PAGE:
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Don Adair's Seat Time

Archive for November 2012

Cadillac ATS: New kid has attitude

It's all-GM all-the-time this week here at Seat Time.

For the past few days, we've focused on Chevy's new mini-car, the Spark. For the next few days we'll look at Cadillac's newest and smallest, the ATS sport sedan.

We might as well get this out of the way right up top; Cadillac makes no bones of the fact that it benchmarked BMW's 3 Series during ATS development. And why not? The 3 is the world's compact sport sedan of choice; if you're going to pick a target, make it a good one.

The ATS is a four-passenger sedan available in RWD and AWD configurations. It offers a choice of three powerplants - two fours (one turbocharged) and a six - and a wide range of performance enhancements and options.

By its very nature, it's a temptress, beckoning one to places one should not venture — and making sure you love every moment of it.

But more about performance in a later post. For now, we'll say only that the ATS's talents outstrip those of any Caddy before it, save its big brother, the 556-hp CTS-V. Suffice to say, its capabilities also will surpass those possessed by all but a very exclusive handful of drivers.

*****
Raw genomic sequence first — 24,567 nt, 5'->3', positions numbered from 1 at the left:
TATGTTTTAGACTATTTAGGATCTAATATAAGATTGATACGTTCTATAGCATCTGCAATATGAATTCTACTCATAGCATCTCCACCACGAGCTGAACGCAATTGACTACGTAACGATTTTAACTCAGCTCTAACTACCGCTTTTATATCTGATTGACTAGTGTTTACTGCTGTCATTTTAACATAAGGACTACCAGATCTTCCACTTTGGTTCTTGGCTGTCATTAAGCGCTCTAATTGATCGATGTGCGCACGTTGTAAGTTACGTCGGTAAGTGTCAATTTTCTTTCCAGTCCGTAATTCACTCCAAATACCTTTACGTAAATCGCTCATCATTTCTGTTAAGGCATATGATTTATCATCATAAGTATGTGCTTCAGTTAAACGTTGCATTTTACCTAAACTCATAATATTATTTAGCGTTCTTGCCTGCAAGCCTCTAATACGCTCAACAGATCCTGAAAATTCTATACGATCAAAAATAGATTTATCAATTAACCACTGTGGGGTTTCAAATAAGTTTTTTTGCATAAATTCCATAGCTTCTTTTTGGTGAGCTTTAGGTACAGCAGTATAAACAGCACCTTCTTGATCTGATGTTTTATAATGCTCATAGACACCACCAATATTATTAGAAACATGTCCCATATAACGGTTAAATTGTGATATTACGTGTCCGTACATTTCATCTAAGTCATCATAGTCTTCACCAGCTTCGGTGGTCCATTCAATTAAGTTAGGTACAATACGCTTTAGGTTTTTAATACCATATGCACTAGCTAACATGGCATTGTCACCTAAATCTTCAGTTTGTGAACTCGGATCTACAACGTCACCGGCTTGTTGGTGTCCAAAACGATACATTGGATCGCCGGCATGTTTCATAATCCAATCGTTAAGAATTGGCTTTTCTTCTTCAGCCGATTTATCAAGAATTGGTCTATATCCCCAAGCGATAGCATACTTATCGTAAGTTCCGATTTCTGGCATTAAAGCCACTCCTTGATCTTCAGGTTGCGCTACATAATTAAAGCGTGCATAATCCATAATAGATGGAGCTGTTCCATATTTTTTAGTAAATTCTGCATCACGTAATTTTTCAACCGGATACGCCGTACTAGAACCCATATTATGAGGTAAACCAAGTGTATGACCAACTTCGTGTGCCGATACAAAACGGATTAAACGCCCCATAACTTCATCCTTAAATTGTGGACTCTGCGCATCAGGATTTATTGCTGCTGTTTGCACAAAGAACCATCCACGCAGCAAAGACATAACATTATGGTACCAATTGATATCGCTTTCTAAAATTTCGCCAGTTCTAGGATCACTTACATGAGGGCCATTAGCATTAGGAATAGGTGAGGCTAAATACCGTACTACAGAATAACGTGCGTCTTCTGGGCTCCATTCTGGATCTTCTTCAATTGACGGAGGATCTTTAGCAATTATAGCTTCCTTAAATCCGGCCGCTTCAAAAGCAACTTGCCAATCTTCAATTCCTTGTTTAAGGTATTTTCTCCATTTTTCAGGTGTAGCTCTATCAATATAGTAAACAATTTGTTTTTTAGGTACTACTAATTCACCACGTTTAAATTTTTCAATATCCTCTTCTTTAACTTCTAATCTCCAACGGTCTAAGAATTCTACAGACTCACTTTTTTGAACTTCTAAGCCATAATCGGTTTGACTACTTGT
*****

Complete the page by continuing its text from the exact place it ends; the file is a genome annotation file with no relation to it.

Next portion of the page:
It's a good one, but so is the 3 Series. We have a shoot-out on our hands, folks.

Before signing off, we'll note that the ATS:

  • is less rougly $2,000 less expensive than the 3, when comparably equipped, says Cadillac;
  • features Cadlillac's new CUE (Cadillac User Experience), an voice-activated touchscreen infotainment system that pairs as many as 10 Bluetooth-enabled mobile devices, USBs, SD cards and MP3 players. You may not love it, but you'll learn to make your peace with it.

Check in tomorrow for a more detailed look at the systems that make the littlest Caddy go.

Chevy Spark: Making more from less

As you would imagine, the base Spark ($12,995, including destination) is relatively spare in the standard-features category. Air-conditioning, power windows, 60/40-split-folding rear seats, a height-adjustable driver seat, a tilt-only steering wheel, a trip computer, OnStar telematics and a four-speaker radio with an auxiliary audio jack are all standard, as are 15-inch alloys.

But whichever Spark you choose, the gauges perch behind the steering wheel in a column-mounted pod, a nod to motorcycle design. There’s an analog speedo, a digital tach and a small driver-information display.